Comprehensive psoriatic arthritis registry will improve understanding of under-treated disease
First U.S. registry to collect both physician and patient data on psoriatic arthritis
PORTLAND, Ore. (April 24, 2014)—To improve treatment decisions and patient outcomes for psoriatic arthritis (PsA)—a chronic inflammatory arthritis that affects the joints and tendons—the National Psoriasis Foundation (NPF) and Corrona, LLC (Corrona) are collaborating to give NPF-affiliated researchers access to Corrona's psoriatic arthritis registry, which is the largest psoriatic arthritis registry in the world.
At least 11 percent of people with psoriasis—the most common autoimmune disease in the country, affecting up to 7.5 million Americans—are currently diagnosed with psoriatic arthritis. According to the Psoriasis Foundation, an estimated 30 percent of people with psoriasis will develop PsA. Learn more about PsA »
The registry collects, analyzes and distributes data from thousands of people with psoriatic arthritis and makes it available to researchers, providers and the pharmaceutical industry to study the comparative effectiveness and safety of treatments.
In addition to treatment comparisons, the registry gathers data on patient demographics, medical history, comorbidities, PsA subtypes such as spondylitis, detailed clinical assessments and patient-reported outcomes. Data is collected through comprehensive questionnaires completed by both health care professionals and patients at exams.
"There's not enough investment being made in psoriatic arthritis research along with a lack of understanding about this condition among both patients and their providers," said Randy Beranek, National Psoriasis Foundation president and CEO. "Having a fuller picture of the disease from patient and clinical data will allow health care providers to improve patient outcomes."
Psoriatic arthritis has a similar impact on quality of life as rheumatoid arthritis (RA). Despite these similarities, there are significantly fewer resources for people with PsA than for those with RA. This registry aims to answer many questions about the burden of psoriatic arthritis on quality of life, as well as severity, unmet needs and the natural history, or progression, of the disease.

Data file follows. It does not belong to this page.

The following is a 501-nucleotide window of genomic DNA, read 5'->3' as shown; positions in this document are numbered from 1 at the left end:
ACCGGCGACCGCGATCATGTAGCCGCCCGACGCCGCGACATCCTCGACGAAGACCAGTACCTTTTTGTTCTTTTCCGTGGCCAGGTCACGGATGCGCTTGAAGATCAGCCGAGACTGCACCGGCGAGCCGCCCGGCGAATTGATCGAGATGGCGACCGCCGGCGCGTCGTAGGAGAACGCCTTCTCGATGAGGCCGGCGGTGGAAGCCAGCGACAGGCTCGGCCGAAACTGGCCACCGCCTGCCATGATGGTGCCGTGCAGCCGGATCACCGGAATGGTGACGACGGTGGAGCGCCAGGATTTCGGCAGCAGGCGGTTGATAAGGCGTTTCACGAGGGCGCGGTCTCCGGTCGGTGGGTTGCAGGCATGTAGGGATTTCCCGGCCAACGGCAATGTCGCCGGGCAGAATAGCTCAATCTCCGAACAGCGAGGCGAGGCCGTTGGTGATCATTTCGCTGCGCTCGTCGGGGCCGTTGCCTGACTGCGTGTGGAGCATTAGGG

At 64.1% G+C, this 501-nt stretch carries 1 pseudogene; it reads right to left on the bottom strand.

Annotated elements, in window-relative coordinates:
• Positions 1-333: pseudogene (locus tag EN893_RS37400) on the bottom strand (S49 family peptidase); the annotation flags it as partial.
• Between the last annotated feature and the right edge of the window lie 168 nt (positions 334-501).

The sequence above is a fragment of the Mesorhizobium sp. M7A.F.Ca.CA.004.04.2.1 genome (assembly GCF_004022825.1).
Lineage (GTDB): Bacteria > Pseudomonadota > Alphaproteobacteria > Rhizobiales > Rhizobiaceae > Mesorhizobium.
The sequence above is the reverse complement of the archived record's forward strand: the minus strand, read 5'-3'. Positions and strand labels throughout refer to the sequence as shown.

"Being able to recognize psoriatic arthritis early, diagnose it properly and treat it effectively are key to preventing joint damage and other impacts that occur when the disease progresses," said Dr. Philip Mease, scientific director of Corrona's registry, director of rheumatology research at Swedish Medical Center and clinical professor at the University of Washington. "Because of its size and comprehensiveness, this registry is a tremendous resource to teach us about PsA as a disease, its impact, comorbidities and the efficacy and safety of treatment in real-life settings."
"Corrona is proud to partner with NPF and help psoriatic arthritis patients. With this new affiliation, Corrona and NPF will collaborate to provide the academic research community with access to data to answer key questions on burden of disease and risks/benefits of approved therapies for psoriatic arthritis patients in the real world," said Dr. Joel Kremer, chief medical officer of Corrona.
Currently, the registry has more than 6,200 psoriatic arthritis patients enrolled. To learn about the registry and how you can participate, visit www.CORRONA.org.
About Corrona, LLC
Corrona, LLC was founded in 2000 by leading rheumatologists dedicated to advancing and improving the care of patients with rheumatic, dermatologic and other chronic diseases. Corrona's mission is to advance medical research and improve the quality of data available for chronic disease research and ultimately patient care. Corrona is an independent research company without any ownership links to the pharmaceutical industry. Learn more at www.corrona.org.
About the National Psoriasis Foundation
Over the last 50 years, the National Psoriasis Foundation (NPF) has become the world’s leading nonprofit patient advocacy organization fighting for individuals with psoriasis and psoriatic arthritis. NPF leads this fight by driving efforts for a cure and improving the lives of the more than 8 million Americans affected by this chronic disease. To date, NPF has funded more than $15 million in research grants and fellowships, and to commemorate 50 years, NPF plans to raise an additional $2 million for early scientific career research programs in 2017 alone. Each year, NPF strives to support, educate and advocate on behalf of more individuals living with or caring for someone with the disease than ever before. As part of that effort, NPF established the Patient Navigation Center to offer personalized assistance to everyone with psoriasis or psoriatic arthritis. Join our community today and help drive discovery and create community for all living with psoriatic disease.